The Chelan County jail is installing new medical sensors in a dozen cells which will alert staff to any rapid deteriorations of an incarcerated person's health. 

Jail Director Chris Sharp says they're housing people who are detoxing from fentanyl as well those who don’t get regular medical care or have a serious medical condition. 

He says the jail population has grown sicker over the years. 

"The need of the individuals that we're dealing with now that we maybe weren't dealing with a few years ago is so severe that we felt like this was an avenue for us to be quicker and more successful in what we try to do every day, and that's saving lives in our facility," said Sharp. 

The medical sensors are about the size of a smoke detector and installed on the ceiling. They can detect rapid changes in heart rates and respiratory rates. 

The county's installing 12 sensors which will be placed in half of the jail's 24 designated beds for people needing a higher level of medical care. 

Sharp says the sensors will fill an immediate need. 

"We started off on a path, let's just go get 12 right now, because our average population right now is eight to 10, sometimes up to 15, but most of the time it's between eight and 10 that are on what we would consider a higher level of care, because they're in a detoxification process that could be extreme," Sharp said.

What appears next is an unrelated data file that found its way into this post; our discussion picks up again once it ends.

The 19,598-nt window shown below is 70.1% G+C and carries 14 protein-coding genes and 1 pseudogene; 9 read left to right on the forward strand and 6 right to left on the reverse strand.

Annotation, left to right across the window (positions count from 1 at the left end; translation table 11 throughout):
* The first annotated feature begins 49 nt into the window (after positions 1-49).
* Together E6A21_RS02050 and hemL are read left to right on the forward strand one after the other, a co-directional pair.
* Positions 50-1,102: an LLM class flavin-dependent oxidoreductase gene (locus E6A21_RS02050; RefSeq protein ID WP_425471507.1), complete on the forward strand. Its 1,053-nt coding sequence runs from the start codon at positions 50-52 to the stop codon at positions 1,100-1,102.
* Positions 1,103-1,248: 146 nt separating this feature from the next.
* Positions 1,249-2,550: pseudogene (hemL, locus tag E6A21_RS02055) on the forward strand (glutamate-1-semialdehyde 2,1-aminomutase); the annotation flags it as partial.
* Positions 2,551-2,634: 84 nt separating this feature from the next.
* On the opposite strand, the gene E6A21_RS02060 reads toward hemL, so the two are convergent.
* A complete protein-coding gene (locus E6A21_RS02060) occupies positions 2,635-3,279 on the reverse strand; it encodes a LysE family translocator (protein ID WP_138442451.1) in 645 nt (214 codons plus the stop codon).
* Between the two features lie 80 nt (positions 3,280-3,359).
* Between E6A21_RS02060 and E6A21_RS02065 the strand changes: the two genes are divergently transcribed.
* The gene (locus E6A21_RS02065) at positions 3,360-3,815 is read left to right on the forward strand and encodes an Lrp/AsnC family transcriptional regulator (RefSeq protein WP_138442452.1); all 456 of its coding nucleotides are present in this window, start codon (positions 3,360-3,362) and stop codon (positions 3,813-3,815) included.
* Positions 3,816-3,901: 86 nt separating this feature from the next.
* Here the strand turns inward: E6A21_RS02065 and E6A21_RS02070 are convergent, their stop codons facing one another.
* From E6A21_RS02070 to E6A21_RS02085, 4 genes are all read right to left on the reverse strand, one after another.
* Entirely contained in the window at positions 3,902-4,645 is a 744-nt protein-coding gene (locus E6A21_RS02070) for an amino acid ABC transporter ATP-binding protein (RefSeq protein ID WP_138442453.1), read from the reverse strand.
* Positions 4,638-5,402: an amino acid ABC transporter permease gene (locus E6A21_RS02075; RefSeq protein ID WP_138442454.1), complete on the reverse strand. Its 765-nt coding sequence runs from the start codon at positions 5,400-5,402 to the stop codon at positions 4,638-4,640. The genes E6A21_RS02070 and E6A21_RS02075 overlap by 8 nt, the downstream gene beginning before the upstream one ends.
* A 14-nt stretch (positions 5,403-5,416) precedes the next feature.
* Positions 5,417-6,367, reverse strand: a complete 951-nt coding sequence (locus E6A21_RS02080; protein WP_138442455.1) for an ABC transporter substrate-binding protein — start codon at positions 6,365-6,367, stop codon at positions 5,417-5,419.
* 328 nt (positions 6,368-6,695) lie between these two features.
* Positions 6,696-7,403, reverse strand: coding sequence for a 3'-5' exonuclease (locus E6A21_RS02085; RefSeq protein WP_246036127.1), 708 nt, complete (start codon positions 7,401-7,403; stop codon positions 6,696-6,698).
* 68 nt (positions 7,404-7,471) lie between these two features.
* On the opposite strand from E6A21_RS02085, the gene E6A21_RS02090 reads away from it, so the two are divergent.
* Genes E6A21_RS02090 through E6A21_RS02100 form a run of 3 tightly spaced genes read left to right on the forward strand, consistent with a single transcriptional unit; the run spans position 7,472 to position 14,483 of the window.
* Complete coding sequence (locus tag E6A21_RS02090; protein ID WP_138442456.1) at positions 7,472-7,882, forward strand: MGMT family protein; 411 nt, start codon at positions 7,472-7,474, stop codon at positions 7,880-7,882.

The county purchased the sensors from Reassurance Solutions of Benton, Ky., for $73,800, which includes installation and annual maintenance. Ongoing maintenance will be about $10,000 a year. The sensors are expected to be installed by the end of spring. 

The purchase of the new sensors follows a decision in November by jail administration to also make Narcan, the nasal spray that treats opioid overdoses, available inside of each cell.  

For the last two years, it has been placed outside a cell door for staff responding to an overdose. Staff carry it on themselves too, and Narcan is offered to people when they are released from the Chelan County jail.  

In Washington, jail officers are not allowed to do cavity searches or use a narcotics-detecting canine to find drugs on a person. According to Sharp, Fentanyl powder, which the jail is seeing more of, also is not easily detected on a body scanner. 

About 75 percent of people booked into the jail are detoxing from drugs or alcohol and must receive advanced monitoring from staff. 

On a recent weekend, when 31 people were booked into the jail, 28 of them admitted to using drugs over the weekend. 

In 2022, the jail spent $159,183 on outside medical expenses, which includes dental, ambulance calls and hospital stays. In 2023, that number rose to $274,912, which was 27 percent over budget. The county has budgeted $250,000 for outside medical care in 2024. 

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